This is an activity 'about' the internet, but it doesn't start online. In fact it has to start offline: the idea is that students try and predict the first paragraph of the Wikipedia entry for their town, region or country.

Preparation

Before the lesson, make sure there is a Wikipedia entry in English for the place you're going to talk about. During the lesson, access to the internet in class is useful, though not essential; you could use print outs at the comparison stage.

Procedure

  • Ask students to work in pairs or groups. What facts would they include? What are the important things to say it? One way to do an activity like this is to start with students working on their own, then ask them to compare with a partner and agree a shared text, then get into small groups and make a further draft. They can share these drafts before the next stage.
  • If you can go online, do it now. Invite the learners to compare their own entries with the actual Wikipedia entry. What similarities and/or differences do they notice? What language features do they recognise in the 'official' text? What are the organising principles behind the Wikipedia entries?
  • If you like, you can add an element of competition by awarding a point for everything they correctly predict.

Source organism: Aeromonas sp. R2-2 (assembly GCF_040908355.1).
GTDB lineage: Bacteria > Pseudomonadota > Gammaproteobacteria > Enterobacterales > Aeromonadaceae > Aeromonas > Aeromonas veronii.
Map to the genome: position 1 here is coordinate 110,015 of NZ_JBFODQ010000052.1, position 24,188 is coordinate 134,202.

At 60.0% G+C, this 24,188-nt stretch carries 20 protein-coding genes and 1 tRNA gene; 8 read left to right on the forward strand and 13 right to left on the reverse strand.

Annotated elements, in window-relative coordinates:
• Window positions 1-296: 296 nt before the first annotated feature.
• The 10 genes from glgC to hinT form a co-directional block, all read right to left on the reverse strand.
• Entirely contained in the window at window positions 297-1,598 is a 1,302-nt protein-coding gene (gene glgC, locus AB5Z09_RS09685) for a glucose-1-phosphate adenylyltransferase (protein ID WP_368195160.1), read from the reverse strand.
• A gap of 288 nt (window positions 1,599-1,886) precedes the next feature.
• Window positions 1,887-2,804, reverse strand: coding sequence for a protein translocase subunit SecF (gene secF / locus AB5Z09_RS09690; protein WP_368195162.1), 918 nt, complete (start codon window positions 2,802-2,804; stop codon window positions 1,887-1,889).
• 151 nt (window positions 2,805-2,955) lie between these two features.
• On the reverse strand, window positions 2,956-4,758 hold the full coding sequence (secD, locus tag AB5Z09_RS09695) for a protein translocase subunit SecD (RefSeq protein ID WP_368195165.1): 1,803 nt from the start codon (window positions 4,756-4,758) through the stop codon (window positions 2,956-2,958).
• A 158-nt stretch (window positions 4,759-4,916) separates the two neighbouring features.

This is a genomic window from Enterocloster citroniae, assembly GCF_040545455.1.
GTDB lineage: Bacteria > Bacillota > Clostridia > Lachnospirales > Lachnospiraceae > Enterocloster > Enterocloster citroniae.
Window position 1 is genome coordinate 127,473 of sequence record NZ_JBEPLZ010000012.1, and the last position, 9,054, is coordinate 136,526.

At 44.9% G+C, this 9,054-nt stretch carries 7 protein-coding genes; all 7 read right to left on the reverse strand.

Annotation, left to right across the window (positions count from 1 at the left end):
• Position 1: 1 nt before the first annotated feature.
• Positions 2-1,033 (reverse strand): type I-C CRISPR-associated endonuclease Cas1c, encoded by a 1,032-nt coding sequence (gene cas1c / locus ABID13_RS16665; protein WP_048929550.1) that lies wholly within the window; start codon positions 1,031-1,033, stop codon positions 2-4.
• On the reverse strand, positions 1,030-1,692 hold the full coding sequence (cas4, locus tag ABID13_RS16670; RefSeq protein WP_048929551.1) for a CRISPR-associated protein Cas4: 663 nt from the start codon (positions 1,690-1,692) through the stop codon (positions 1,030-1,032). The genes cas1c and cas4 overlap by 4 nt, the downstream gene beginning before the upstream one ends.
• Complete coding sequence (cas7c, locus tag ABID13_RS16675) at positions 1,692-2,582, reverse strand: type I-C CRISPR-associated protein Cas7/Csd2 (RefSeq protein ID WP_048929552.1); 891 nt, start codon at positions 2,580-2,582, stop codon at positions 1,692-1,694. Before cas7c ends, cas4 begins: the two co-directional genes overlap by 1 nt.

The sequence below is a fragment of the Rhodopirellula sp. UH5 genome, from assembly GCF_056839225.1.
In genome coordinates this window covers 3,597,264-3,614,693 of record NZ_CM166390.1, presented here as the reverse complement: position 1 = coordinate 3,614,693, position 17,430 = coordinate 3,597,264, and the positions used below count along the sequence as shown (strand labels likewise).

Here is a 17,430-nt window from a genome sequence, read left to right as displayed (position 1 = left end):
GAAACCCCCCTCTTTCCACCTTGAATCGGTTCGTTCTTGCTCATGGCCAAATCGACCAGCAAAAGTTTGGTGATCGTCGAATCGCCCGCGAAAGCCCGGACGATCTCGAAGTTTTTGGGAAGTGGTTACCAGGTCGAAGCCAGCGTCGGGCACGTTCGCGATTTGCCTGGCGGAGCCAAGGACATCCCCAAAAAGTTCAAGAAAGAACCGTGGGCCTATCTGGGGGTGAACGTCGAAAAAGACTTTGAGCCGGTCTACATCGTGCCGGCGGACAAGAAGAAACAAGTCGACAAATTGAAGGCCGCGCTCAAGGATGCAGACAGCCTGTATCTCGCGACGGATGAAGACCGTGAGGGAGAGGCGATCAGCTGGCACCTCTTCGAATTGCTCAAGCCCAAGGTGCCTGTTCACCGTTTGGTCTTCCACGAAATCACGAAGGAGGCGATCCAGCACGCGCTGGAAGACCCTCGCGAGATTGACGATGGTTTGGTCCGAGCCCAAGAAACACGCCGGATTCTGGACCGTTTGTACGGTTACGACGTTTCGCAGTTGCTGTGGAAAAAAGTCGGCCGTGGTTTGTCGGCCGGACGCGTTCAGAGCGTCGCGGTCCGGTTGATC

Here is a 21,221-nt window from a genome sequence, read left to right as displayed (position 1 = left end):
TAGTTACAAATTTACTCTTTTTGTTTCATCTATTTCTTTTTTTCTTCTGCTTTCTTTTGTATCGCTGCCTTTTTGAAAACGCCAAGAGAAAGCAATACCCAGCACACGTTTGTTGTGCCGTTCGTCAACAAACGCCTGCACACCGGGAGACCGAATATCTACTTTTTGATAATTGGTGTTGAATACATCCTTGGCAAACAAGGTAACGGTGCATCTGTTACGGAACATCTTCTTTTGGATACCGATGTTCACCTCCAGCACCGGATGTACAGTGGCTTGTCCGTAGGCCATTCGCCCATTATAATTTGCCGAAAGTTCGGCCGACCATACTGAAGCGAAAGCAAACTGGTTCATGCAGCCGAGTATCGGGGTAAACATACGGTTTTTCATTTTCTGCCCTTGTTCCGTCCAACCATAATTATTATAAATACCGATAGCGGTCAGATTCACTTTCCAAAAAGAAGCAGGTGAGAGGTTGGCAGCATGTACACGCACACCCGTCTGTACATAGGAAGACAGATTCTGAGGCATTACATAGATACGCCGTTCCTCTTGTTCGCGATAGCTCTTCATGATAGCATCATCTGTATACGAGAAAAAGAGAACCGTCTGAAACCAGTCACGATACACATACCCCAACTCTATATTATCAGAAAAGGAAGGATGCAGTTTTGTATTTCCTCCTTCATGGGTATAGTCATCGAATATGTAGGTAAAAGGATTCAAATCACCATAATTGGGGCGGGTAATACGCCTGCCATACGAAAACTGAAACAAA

Extension

  • Change the task to focus on different Wikipedia entries. In each case the task is the same, to predict and compare their paragraph with the real thing. For example:

a favourite singer
an actor
a sportsman or football team 
a character in a film or story

  • Ask them to write an 'imaginary' Wikipedia entry. These can't be compared with a real one, but can be displayed around the class or shared on a blog. Here are some ideas for an imaginary Wikipedia entry: 

my family
our school
someone they know and admire (this could be someone in their family, or a friend)
me at the age of 50 – all the things I've achieved 

http://www.teachingenglish.org.uk/article/not-unit-5

http://www.teachingenglish.org.uk/article/family-snapshot

Author: 
By Luke Meddings
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Comments

It's great! Thanks a lot for useful Information. I'd like to know what kind of activities can you suggest for students of low  knowledge level. i work at provincial secondary school in Kazakhstan and in our school the most of students of low social level that's why they have low intellectual abilities. some students have no interest to learn language. I try to involve them using effective methods of teaching and what can You suggest?

Hi

If you go to Lesson plans (under Teaching resources) you’ll find that the lesson plans are all graded for different levels. Click on the A2 tab for lessons for lower levels.

It’s really difficult for the teacher to stay positive when students don’t seem interested. This video gives tips on how to energise and motivate your students:
http://www.teachingenglish.org.uk/article/energising-classes

Finally – here are a couple of fun, simple activities for getting low levels to speak:
http://www.teachingenglish.org.uk/article/erase-dialogue

http://www.teachingenglish.org.uk/article/vanishing-dialogue

I hope you find some of the above useful. Let us know how you get on!

Sally

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